At Randolph, I have learned how to be a good kid and not just a smart kid.
Here at Randolph, people are not only taught the regular core subjects they are taught things that may be irrelevant to the subject. Some teachers feel that this is their job.
Betsy Allen, my 7th grade history teacher, taught me more than just about World Geography. Our class would frequently get off topic and start learning about religion or nuclear missiles.
Mrs. Allen has reasons for letting the class get off topic: “… Randolph is a school of all learning, all disciplines, [my class] does not have to be focused on geography ... it may not be strictly geography, but it is still part of your education and it is still … important in your overall education.”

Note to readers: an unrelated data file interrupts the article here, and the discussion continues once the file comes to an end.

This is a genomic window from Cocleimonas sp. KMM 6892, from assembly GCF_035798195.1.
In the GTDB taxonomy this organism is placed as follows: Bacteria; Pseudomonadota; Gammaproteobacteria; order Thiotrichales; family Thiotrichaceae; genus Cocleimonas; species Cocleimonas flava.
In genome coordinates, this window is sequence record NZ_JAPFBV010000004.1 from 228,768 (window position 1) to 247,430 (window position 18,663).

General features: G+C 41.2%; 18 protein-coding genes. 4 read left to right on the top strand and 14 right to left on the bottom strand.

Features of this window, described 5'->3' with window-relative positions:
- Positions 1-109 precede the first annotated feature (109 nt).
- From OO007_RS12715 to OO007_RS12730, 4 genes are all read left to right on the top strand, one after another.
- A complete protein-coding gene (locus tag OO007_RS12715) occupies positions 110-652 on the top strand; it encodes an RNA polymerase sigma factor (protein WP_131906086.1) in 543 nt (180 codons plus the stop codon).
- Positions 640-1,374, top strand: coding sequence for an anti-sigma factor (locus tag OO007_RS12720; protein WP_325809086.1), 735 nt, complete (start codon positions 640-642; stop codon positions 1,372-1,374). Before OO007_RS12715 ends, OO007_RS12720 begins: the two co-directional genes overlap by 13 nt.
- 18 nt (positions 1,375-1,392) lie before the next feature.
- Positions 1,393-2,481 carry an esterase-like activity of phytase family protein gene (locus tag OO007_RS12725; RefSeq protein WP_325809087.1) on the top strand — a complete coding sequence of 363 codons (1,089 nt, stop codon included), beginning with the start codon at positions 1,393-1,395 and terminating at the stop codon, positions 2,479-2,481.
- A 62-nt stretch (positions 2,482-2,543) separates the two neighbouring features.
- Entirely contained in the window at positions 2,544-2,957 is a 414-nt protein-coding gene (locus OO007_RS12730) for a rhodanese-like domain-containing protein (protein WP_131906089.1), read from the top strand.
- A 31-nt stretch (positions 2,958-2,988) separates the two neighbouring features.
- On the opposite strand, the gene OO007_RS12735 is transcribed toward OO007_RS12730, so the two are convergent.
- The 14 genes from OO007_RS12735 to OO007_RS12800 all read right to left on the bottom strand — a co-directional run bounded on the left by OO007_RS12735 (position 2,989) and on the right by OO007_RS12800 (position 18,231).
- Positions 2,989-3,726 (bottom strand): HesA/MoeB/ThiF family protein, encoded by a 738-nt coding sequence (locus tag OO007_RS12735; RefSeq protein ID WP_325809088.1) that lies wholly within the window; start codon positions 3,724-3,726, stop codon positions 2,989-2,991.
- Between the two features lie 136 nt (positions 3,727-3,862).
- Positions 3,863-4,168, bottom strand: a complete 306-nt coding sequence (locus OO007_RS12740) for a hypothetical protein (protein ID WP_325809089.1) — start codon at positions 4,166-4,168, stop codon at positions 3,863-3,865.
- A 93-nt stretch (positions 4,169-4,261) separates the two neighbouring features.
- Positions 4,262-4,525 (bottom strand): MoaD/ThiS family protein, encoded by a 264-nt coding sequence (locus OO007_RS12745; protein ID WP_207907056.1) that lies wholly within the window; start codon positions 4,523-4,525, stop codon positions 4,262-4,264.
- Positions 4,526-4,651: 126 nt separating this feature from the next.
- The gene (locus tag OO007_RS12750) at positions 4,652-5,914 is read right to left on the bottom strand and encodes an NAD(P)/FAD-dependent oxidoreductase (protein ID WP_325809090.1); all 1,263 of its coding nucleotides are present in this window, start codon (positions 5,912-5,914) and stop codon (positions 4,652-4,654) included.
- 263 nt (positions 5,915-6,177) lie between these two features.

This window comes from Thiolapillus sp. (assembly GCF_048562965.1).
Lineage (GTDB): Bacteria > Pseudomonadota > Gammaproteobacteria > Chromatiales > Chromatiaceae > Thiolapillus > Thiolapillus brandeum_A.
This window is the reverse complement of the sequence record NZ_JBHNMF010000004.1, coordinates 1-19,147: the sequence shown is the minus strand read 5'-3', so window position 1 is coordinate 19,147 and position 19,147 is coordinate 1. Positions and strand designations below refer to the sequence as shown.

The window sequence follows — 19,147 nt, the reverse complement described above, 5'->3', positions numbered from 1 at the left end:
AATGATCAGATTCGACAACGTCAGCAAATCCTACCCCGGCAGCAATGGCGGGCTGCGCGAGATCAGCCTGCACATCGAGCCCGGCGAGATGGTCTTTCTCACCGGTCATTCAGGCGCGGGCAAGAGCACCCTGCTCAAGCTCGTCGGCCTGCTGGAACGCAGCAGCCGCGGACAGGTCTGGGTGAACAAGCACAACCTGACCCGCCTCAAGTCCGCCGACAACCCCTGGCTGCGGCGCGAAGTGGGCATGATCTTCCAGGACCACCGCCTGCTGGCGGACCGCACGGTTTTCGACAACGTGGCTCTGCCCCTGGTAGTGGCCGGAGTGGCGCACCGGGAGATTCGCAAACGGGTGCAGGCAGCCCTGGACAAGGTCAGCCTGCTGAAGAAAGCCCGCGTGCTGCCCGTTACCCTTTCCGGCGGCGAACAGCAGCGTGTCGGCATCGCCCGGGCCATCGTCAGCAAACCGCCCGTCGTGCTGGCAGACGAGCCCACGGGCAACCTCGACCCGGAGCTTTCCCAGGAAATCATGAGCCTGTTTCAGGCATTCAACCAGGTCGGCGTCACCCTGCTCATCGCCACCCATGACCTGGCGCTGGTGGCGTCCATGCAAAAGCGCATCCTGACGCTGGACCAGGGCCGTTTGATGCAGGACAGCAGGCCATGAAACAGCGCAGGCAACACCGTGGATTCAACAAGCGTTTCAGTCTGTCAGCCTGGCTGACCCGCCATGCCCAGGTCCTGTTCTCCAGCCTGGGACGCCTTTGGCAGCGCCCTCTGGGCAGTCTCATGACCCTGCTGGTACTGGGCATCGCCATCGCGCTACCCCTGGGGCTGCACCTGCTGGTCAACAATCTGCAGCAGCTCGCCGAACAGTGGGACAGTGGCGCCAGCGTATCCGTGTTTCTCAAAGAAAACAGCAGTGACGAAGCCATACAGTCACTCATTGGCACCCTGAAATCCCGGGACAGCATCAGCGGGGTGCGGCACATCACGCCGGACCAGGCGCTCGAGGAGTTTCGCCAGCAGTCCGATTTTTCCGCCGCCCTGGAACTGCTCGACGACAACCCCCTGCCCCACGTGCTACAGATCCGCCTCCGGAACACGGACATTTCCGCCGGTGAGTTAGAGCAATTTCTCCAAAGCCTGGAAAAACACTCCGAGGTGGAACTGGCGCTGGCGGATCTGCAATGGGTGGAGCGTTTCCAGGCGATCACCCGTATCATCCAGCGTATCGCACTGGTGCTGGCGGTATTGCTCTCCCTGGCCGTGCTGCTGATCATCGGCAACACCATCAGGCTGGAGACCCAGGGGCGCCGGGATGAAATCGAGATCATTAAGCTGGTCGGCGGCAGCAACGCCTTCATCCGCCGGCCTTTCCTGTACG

Unlike other schools, Randolph has given me an advantage in getting a good education. Mrs. Allen loves to teach middle schoolers: “The difference between the Upper … and Middle School is that in the Middle School you need more than the basic information. Our students like to be taught. They are not ‘too cool for school.’"
I think that I will use the information I learned with Mrs. Allen more than from any of my other classes. I will always be thankful to her for teaching me the connections between geography and life.
This profile is one in a series written by the 8th graders in Nichole Liese’s journalism elective, the class that produces the Middle School paper, The Raid. Students profiled a teacher who has had an impact on them in and/or out of the classroom. You can follow The Raid on Twitter @RandolphMSRaid